Summary: Software Experts

This is a summary with links to my posts on software experts. For medical experts see this:

The hype about experts is so extreme, it’s important to take a bit of time mocking it. After all, experts confirm that experts are super-smart and never make mistakes!

Medical doctors considered blood-letting to be a standard part of medical practice until well into the 1800's. They continued to weaken and kill patients with this destructive "therapy," even as the evidence against it piled high.

The vast majority of software experts strongly resemble medical doctors from those earlier times. The evidence is overwhelming that the "cures" they promote make things worse, but since all the software doctors give nearly the same horrible advice, things continue.

The Wannacrypt ransomware attack caused havoc world-wide in major corporations and government institutions. It's a textbook lesson in a number of subjects including the worthlessness of most Experts and the rank illiteracy of otherwise highly educated journalists about computing.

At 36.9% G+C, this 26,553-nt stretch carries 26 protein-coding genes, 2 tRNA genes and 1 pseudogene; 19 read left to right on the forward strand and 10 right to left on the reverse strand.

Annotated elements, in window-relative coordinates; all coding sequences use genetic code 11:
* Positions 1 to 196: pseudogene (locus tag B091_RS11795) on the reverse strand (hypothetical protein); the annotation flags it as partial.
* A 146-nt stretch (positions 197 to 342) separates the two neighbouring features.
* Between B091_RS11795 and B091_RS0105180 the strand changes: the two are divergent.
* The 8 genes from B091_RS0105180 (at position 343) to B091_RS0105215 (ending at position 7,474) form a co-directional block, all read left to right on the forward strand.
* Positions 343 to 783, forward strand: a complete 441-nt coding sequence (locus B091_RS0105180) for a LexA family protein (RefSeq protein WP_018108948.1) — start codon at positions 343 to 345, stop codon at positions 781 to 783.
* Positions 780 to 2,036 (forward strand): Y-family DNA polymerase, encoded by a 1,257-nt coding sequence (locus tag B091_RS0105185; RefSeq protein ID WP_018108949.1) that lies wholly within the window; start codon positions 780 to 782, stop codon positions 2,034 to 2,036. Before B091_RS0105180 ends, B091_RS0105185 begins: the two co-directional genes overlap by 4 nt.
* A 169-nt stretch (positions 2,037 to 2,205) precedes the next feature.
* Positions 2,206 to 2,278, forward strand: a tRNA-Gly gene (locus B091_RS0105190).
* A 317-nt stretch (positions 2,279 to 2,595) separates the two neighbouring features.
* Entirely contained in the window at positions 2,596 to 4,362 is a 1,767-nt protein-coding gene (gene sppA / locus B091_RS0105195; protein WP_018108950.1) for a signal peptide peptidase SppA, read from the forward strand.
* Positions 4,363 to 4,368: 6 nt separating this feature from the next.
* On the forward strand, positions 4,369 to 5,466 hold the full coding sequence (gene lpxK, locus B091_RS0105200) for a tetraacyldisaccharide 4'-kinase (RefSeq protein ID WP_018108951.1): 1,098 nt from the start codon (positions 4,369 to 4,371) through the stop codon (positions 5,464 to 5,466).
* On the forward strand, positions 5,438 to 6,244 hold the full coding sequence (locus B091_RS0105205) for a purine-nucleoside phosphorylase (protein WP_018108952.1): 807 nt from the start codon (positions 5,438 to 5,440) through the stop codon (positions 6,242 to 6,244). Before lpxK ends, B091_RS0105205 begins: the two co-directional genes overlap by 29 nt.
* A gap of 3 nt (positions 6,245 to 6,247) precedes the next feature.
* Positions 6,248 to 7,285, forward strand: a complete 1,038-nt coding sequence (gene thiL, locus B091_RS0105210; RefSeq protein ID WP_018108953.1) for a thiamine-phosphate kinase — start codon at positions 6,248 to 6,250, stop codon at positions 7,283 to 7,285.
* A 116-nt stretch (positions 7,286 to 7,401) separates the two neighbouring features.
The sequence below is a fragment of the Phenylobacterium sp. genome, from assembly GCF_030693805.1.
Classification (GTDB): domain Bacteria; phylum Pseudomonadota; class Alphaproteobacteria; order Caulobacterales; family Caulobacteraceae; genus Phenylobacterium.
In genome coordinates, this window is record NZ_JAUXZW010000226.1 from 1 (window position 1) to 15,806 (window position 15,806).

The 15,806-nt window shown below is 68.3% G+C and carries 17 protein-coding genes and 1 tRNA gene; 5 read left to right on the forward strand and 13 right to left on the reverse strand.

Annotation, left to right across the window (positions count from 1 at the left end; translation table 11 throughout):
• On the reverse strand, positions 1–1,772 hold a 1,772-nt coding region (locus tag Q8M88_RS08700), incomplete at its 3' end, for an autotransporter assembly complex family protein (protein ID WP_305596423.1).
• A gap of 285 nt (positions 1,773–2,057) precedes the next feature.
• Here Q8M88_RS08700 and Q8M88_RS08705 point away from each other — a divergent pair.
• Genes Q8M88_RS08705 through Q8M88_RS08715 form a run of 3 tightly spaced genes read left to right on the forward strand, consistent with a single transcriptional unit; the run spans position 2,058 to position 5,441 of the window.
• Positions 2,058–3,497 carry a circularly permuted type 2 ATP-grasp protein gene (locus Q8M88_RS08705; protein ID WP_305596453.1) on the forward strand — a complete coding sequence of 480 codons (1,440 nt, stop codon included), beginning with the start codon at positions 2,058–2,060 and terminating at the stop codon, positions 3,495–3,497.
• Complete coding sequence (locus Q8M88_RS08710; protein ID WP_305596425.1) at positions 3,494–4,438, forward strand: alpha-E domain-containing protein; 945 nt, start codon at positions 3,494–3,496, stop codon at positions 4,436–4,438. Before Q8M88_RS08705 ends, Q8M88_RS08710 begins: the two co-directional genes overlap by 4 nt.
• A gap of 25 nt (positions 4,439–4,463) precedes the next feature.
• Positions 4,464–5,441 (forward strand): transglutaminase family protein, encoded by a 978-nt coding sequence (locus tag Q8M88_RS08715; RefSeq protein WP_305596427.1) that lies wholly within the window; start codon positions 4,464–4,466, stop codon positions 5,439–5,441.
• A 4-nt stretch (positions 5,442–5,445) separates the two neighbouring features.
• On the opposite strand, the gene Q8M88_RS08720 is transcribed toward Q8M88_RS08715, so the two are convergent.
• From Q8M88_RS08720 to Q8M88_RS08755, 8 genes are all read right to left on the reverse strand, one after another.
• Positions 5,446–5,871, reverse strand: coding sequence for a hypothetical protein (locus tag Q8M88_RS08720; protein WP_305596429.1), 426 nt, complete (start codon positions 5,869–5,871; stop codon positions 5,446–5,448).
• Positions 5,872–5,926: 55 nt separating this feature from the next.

Governments are filled with Experts, particularly on important subjects such as security. In 2017 the US government declared that the Russian government hacked important US entities. The official report was filled with impressive-sounding evidence that demonstrated the incompetence and/or duplicity of the agencies that issued it. The majority of the US press simply echoed the nonsense.

Big Data is one of those subjects that is widely touted but opaque to most people. It’s a classic forum for Experts to have their statements taken as infallible. A famous expert in Big Data and elections made an error in a recent election that clearly illustrates typical Expert behavior of seeking an outcome instead of the truth.

Experts and anointed authorities of various kinds, both academic and commercial, have been the front lines of resistance to innovation for centuries. They are the firewall keeping rogue ideas outside the environments they oversee, protecting them from bad influences that their naïve but innocent charges might inadvertently adopt.

Groups like Gartner sell expertise as a service. Go to them if you want to know the best thing to do! The real value of such groups is to help executives avoid risk and avoid blame when things go wrong. Innovation? Industry-acknowledged experts are not the way to go.

If you're doing something new and want to do it right, it's natural to seek the help of someone who's been there and done that. If you want to do the thing in an innovative way, that's all the more reason to seek expert help. The trouble is, however useless experts are in general, they’re worse when it comes to innovation. The history of manned flight is a good example.